Little was going well for Marcello Luigi Fiasconaro, the South African who, quite by design, runs for Italy. First, it took him almost two days to jet from Johannesburg to Los Angeles for last Saturday night's Sunkist Invitational Indoor Track Meet. Arriving at midnight Thursday, he stumbled sleepily from the plane and said that he was glad he only had to run a 440. "A what!" said Al Franken, the meet promoter, who had been at the airport since early afternoon. "We've got you running in an 880." After that, things worsened.
The next morning, following an uneventful seven-mile run with Fanie Van Zijl, the South African miler, and Coach Stewart Banner, Fiasconaro set off for a doctor's appointment in Burbank. "It's a 10-minute trip," said Franken, assigning his son Donald to drive Fiasconaro and Banner. An hour and a half later Donald, hopelessly lost in the maze of freeways, ran out of gas. Laughing, Fiasconaro dived from the car and pushed it to an exit ramp that, happily, was downhill and near a gas station.
"I thought he might get upset," said Donald. "But he just kept the radio on and sang all the way. Except when the girl pulled up alongside us at a traffic light and asked how to get to Westwood."
"Fantastic," said Fiasconaro, rolling down his window. "I didn't hear you. Where do you want to go?"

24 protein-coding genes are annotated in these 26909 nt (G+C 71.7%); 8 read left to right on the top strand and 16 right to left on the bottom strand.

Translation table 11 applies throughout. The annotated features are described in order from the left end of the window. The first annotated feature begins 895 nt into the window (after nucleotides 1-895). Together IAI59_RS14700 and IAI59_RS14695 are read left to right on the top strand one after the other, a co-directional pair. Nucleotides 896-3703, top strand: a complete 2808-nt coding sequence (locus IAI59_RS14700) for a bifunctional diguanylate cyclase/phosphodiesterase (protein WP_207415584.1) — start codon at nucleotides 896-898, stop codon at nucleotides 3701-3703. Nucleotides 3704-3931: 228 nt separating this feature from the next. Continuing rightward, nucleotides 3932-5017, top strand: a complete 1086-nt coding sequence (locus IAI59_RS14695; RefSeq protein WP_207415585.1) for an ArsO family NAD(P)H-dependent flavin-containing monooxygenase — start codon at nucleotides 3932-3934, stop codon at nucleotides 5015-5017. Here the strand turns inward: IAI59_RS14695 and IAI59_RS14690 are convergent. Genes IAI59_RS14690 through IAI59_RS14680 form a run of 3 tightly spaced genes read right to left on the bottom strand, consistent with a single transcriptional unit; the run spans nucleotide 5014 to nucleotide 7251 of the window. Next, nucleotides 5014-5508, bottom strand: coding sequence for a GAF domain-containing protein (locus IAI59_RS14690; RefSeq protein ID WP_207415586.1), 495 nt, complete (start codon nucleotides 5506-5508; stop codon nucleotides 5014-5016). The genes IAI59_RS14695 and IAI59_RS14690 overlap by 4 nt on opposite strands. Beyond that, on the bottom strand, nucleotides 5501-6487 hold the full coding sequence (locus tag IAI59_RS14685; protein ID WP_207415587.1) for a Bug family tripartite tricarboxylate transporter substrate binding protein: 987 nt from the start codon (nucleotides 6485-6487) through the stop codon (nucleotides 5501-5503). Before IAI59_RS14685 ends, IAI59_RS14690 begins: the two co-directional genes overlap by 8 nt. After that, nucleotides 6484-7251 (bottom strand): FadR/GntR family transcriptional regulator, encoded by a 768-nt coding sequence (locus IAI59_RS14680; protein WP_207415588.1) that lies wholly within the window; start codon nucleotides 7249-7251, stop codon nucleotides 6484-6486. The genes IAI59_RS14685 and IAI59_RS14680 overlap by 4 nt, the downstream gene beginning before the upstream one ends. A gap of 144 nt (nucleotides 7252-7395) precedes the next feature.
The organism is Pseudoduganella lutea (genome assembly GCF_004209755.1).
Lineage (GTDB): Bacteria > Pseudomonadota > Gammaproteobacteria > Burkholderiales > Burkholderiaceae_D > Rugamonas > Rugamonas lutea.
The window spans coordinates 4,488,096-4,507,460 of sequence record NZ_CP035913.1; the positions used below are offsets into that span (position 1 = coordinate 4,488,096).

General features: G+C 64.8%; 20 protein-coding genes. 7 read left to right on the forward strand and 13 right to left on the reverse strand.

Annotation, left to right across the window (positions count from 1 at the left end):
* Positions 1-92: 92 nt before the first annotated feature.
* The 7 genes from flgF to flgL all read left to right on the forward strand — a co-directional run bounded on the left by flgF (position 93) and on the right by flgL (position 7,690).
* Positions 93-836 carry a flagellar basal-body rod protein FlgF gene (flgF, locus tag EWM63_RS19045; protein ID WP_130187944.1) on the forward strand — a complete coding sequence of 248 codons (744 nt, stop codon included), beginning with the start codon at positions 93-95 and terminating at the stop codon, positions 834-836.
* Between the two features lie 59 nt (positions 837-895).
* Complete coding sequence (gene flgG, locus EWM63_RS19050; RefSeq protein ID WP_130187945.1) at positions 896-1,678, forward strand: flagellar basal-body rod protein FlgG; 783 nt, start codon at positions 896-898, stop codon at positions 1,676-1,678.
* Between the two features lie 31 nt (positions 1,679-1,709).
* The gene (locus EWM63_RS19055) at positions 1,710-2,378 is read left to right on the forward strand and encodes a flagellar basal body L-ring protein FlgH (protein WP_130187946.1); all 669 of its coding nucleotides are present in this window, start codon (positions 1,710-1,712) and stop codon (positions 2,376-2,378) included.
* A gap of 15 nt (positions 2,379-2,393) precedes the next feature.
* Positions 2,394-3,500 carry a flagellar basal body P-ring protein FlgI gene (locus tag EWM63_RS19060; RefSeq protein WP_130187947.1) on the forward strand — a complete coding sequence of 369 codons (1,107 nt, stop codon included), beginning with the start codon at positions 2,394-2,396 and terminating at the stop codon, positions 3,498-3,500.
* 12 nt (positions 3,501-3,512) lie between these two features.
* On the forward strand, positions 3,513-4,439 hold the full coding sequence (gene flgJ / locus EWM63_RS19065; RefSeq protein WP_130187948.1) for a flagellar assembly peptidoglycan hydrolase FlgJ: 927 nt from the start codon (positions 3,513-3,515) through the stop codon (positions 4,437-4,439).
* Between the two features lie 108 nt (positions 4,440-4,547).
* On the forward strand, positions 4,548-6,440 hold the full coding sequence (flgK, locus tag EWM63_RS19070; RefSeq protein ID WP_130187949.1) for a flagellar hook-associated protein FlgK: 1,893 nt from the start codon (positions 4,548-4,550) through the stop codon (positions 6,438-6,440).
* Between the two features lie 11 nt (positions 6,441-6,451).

"To Westwood," said the girl, a beauty. "Do you know where it is?"
"Certainly," said the good-looking 25-year-old bachelor. "You just go up to the corner...no, you turn around and...well, I don't know. I'm from South Africa. Why don't you see if it isn't in Room 804 of the Sheraton-West Hotel."
"Goodby," said the girl.
"Hurry up, Donald," said Fiasconaro. "I've got to get back and call my girl in Charlotte, New York City. And there is a great movie on TV. Fantastic. First class. Super."
At the hotel he dived from the car. Fiasconaro rarely steps from a car. He dives head first, rolls over and then leaps to his feet. He's 6'3" and weighs 175 pounds, and with his long, slightly wild hair his automobile exits can be startling. Now erect, he headed for his room, the TV set and the telephone. He never turns a TV set off, day or night. "I don't want to wait for it to warm up," he explains. "A good movie might be on." He is a movie freak, preferring Westerns, but he will take what he can get. He ranks Clint Eastwood just a tad ahead of John Wayne and Steve McQueen.
In Room 804, Fiasconaro switched the dial on his warm TV set until he found a Jean Harlow movie. "I've seen it before. It's a bloody awful murder mystery," he said gaily. Then he picked up the phone, got information in New York City and asked for Charlotte.